Business Law Estate Planning

Using Buy-Sell Agreements to Protect Family-Owned Businesses

Family-owned or controlled businesses make up roughly 90 percent of all American businesses. Unfortunately, only a third of family-owned businesses survive the transition from the first generation of owners to the second. A buy-sell agreement can ensure a successful transition by controlling how an interest in the business can be sold.

Before drafting a buy-sell agreement, pay close attention to these eight factors:

  1. Family relationships among owners. Thoroughly understand any family relationships among the existing owners; they may have a big impact on succession preferences and tax implications. For instance, existing family relationships may dictate whether one or more owners will have preferential purchase rights, or whether the agreement should permit unilateral transfers to spouses or children. Family relationships also affect the applicability of special valuation rules under IRC §§2701–2704, as well as a host of other tax issues.
  2. Working relationships among owners. Stay alert for potential conflicts or antagonistic relationships among the owners, which often lead to unexpected departures. To minimize further conflicts, give special attention to price and payment terms when drafting the buy-sell agreement.
  3. Relative ownership interests. Unequal ownership interests can cause another wrinkle. Both majority and minority owners could be disadvantaged, depending on who purchases a departing owner’s interest. Determine whether the owners wish to maintain their existing ownership ratio and, if so, how they’d like to do so (e.g., having the entity purchase the interest, providing for a pro-rata purchase based on each remaining owner’s interest, or granting preferential rights to certain owners).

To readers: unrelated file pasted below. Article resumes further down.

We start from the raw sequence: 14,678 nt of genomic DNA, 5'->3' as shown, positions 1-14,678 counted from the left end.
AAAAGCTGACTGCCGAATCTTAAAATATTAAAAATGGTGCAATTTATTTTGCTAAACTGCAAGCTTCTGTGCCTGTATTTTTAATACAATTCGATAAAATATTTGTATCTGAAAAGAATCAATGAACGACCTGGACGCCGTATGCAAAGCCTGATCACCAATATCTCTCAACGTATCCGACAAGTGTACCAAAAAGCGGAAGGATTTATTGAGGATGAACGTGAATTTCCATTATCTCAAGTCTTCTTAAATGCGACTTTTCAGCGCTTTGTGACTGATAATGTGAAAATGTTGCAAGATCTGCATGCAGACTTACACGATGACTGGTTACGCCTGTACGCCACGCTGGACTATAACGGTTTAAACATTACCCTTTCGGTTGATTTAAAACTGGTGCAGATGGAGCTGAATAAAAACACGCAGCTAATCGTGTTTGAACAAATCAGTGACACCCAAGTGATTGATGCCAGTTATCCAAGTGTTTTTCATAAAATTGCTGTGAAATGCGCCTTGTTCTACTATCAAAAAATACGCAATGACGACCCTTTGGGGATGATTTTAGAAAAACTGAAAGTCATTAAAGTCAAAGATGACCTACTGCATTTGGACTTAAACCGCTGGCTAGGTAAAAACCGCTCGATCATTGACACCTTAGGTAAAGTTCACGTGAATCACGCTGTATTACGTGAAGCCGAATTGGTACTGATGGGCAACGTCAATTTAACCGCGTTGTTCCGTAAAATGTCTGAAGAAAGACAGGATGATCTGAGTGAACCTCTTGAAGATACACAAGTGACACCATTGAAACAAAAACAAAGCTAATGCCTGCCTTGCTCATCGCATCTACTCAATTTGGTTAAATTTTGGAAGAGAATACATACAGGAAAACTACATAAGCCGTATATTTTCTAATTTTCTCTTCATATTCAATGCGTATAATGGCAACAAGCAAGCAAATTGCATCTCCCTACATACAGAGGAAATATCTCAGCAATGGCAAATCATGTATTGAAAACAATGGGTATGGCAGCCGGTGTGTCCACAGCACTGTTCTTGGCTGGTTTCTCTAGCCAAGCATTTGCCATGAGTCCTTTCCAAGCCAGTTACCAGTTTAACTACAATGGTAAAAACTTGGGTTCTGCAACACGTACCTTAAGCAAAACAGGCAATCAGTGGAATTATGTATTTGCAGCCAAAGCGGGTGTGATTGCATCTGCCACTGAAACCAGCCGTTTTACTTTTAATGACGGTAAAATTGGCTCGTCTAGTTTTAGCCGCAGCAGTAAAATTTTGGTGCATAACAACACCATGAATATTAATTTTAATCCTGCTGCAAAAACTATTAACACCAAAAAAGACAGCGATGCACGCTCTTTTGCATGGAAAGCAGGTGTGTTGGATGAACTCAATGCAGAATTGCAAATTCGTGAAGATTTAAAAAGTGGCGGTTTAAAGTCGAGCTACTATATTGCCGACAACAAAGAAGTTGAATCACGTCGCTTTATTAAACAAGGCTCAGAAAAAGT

4. Ages of owners. If one of the owners is near retirement age, consider special provisions to specifically address that owner’s withdrawal. Find out whether one of the goals is to transfer control or value to members of the next generation, which may be accomplished by granting greater purchase rights or through other estate planning devices.
  5. Financial condition of owners. Review the owners’ financial circumstances. If certain owners would be unable to purchase their shares of a departing owner’s interest, the agreement instead could require the entity to the purchase the interest. The agreement could also provide funding via insurance proceeds in the case of an owner’s death.
  6. Health and insurability of owners. An owner’s declining health may also impact how you structure future purchases. For example, if acquiring insurance on an ill owner to fund a cross-purchase obligation would exceed the means of other owners, consider placing the obligation on the entity. Similarly, the owners may want their relative purchase rights structured differently if one of the owners is likely to predecease the others.
  7. Importance of participation in the business. Find out if the owners would like the buy-sell agreement to privilege active owners over passive owners. This can be accomplished by granting active owners greater purchase rights and/or imposing restrictions on the ability of passive owners to transfer their interests to third parties.
  8. Ethical risks. Conflict of interest risks permeate virtually every aspect of representing parties to a buy-sell agreement. Consequently, it’s absolutely critical to identify your client, whether it be the entity itself or some combination of the owners, and to obtain any informed consent necessary to conduct joint representation.

For more on buy-sell agreements, including tax, corporate and partnership law, estate planning, insurance, valuation, and ethical implications, turn to CEB’s Business Buy-Sell Agreements.

Other CEBblog™ posts you may find useful:

© The Regents of the University of California, 2019. Unauthorized use and/or duplication of this material without express and written permission from this blog’s author and/or owner is strictly prohibited.

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